Structured product

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Structured product

Structured products are investment vehicles based on a basket of underlying securities, such as derivatives, equities, debt issuance, commodities, indices, currencies, or any combination thereof. See: Debt instrument, Asset allocation decision, Structured finance

Structured Product

Any investment vehicle where the return is linked to the performance of an underlying index. For example, an exchange traded fund is a structured product that a company puts together using all the stocks that trade on a particular exchange. It compiles all the stocks and issues its own shares representing those stocks. These shares can be traded as if they were stocks. Many structured products are known by acronyms; for example, SPDRs are common structured product shares. See also: Rule 434.

Structured product.

Financial institutions create investment products, known generically as structured products, that trade on a stock exchange and link the return on an investor's principal to the performance of an underlying security, such as a stock or basket of stocks, or to a derivative, such as a stock index.

For example, the return on debt securities known as structured notes is determined by the performance of a stock index such as the Standard & Poor's 500 (S&P 500) rather than the market interest rate. The objective is to provide the potential for higher returns than are available through a conventional investment.

Each product has a distinctive name, often expressed as an acronym, and its terms and conditions vary somewhat from those offered by its competitors.

For example, in some cases the principal is protected and in others it isn't. But some features are characteristic of these complex investments -- their value always involves an underlying financial instrument and they require investors to commit a minimum investment amount for a specific term, such as three years.

References in periodicals archive ?
Within the last few years, Seabury Capital has expanded its portfolio by investing in early stage startup companies within the financial technology industry and structured investment products.
These include commercial and corporate banking, wealth management, structured investment products and project financing facilities".
In addition, we plan to further broaden our product and service range to include commodity-related hedging facilities and credit-related structured investment products.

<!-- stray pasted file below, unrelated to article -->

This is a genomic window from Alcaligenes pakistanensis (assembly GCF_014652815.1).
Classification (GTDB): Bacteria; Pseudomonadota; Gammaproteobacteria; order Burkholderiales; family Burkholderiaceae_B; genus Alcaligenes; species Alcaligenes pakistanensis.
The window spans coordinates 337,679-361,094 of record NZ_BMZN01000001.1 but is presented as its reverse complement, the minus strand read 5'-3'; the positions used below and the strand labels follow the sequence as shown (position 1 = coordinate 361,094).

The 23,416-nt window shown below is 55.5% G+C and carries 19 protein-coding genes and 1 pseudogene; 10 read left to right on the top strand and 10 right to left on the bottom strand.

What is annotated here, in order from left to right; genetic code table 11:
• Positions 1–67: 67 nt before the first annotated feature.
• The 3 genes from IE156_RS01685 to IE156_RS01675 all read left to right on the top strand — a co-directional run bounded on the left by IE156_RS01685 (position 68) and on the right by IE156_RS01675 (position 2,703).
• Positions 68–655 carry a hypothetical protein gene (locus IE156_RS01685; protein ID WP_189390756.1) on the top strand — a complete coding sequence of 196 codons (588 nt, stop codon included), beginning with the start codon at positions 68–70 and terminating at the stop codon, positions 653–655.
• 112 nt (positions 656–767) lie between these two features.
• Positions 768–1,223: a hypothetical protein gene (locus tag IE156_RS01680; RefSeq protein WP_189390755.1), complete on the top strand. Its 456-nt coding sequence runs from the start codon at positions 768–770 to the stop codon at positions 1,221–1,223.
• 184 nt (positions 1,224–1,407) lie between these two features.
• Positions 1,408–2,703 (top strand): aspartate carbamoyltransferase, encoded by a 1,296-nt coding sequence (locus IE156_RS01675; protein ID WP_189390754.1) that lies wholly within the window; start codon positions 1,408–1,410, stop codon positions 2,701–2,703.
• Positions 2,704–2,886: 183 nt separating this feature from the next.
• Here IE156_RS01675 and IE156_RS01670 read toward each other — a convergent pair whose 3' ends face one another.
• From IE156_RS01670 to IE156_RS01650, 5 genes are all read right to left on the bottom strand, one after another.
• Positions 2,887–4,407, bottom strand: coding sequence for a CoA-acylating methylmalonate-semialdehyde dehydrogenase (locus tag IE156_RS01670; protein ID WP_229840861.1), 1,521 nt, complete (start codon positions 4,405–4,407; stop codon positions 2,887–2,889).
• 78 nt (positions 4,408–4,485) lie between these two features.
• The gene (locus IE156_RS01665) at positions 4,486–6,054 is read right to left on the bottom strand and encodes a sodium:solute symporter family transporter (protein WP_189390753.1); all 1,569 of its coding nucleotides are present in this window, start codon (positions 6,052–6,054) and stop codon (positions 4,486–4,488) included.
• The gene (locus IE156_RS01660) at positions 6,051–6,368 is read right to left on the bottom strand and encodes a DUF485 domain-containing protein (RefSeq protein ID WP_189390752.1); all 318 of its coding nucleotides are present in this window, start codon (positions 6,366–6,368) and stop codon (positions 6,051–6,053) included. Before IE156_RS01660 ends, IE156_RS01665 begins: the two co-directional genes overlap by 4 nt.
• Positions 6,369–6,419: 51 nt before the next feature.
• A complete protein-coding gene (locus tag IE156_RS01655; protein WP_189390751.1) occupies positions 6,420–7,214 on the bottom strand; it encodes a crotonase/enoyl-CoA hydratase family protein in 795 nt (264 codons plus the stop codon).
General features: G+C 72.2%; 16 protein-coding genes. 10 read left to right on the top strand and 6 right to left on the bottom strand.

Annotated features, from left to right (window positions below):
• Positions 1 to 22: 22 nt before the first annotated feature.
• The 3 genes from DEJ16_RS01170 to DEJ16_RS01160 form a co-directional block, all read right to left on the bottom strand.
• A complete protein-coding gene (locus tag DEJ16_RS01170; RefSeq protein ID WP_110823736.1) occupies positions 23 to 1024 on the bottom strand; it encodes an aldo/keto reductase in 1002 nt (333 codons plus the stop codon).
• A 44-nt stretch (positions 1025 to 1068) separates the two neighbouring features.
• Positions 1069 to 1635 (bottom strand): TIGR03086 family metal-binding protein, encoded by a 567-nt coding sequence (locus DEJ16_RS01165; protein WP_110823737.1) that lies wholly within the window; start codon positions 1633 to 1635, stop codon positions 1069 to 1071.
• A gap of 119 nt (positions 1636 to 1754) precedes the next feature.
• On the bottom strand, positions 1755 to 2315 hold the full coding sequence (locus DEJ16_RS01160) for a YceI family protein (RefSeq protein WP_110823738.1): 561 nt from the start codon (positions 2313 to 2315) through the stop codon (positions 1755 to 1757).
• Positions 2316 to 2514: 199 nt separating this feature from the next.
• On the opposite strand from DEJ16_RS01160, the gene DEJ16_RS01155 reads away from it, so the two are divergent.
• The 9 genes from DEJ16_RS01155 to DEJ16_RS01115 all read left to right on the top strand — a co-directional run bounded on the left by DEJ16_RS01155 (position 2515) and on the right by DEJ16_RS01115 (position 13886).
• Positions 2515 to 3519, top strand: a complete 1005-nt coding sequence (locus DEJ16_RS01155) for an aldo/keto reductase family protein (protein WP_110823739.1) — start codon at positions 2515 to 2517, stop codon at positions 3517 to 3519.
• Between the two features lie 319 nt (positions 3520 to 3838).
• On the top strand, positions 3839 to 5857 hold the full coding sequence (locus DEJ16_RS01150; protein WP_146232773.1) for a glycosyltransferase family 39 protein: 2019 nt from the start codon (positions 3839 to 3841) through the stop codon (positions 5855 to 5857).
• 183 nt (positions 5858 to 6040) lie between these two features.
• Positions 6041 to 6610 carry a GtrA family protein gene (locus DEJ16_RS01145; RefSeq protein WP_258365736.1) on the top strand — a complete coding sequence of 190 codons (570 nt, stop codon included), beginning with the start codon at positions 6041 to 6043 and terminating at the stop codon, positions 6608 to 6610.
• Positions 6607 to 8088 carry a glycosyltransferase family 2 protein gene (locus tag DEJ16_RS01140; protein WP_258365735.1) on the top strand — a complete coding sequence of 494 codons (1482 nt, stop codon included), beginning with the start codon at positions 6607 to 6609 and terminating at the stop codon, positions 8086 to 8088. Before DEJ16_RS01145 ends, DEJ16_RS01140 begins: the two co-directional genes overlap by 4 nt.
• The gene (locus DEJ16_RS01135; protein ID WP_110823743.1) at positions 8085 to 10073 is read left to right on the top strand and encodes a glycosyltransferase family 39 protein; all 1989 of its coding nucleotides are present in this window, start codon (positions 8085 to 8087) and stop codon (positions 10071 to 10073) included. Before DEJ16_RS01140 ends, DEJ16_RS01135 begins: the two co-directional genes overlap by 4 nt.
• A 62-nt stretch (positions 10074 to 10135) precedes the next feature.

Incapital said it has strengthened its wholesale offerings of structured investment products, including notes and market-linked CDs from leading issuers, into new distribution networks.
In-House Structured Securities Group - This initiative establishes an in-house structured securities group to support the current modeling of structured securities and would allow the NAIC to expand analysis into more complex structured investment products.
Atlas Financial Group offers a portfolio of services that includes International Life Assurance, titled 'Atlas Life' and Structured Investment Products together with Offshore Banking Services, Company and Trust Services and Corporate Risk solutions.
Loss-making Swiss bank EFG International is in talks with potential buyers for all or part of its French business and hopes to float its structured investment products business later this year as part of its radical overhaul.
Neither are you going to spend hours looking at the best buy tables and comparing the long-term risk-adjusted results of unit trusts to derivatives-based structured investment products.
Swedish investment bank Carnegie has said that it has recruited 40 employees from HQ Bank to strengthen its activities in private banking and structured investment products in Sweden.
For instance, in in developed markets like the US, indirect property owners, who own small shares of buildings through structured investment products or limited partnerships, real estate investment trusts ( REITS), private equity funds or stocks in realty firms are asking their real estate asset managers to enhance property energy efficiency.
This was largely due to: (1) losses in banks' investment portfolios, given their exposure to structured investment products in international markets, (2) impairments of goodwill related to regional acquisitions and (3) higher provisioning to safeguard banks' balance sheets against asset price deflation in their investment portfolios.
With the structured investment products now nearly worthless after Lehman Brothers' collapse, investors have urged NBF to repurchase the products at a price equal to the principal amount.

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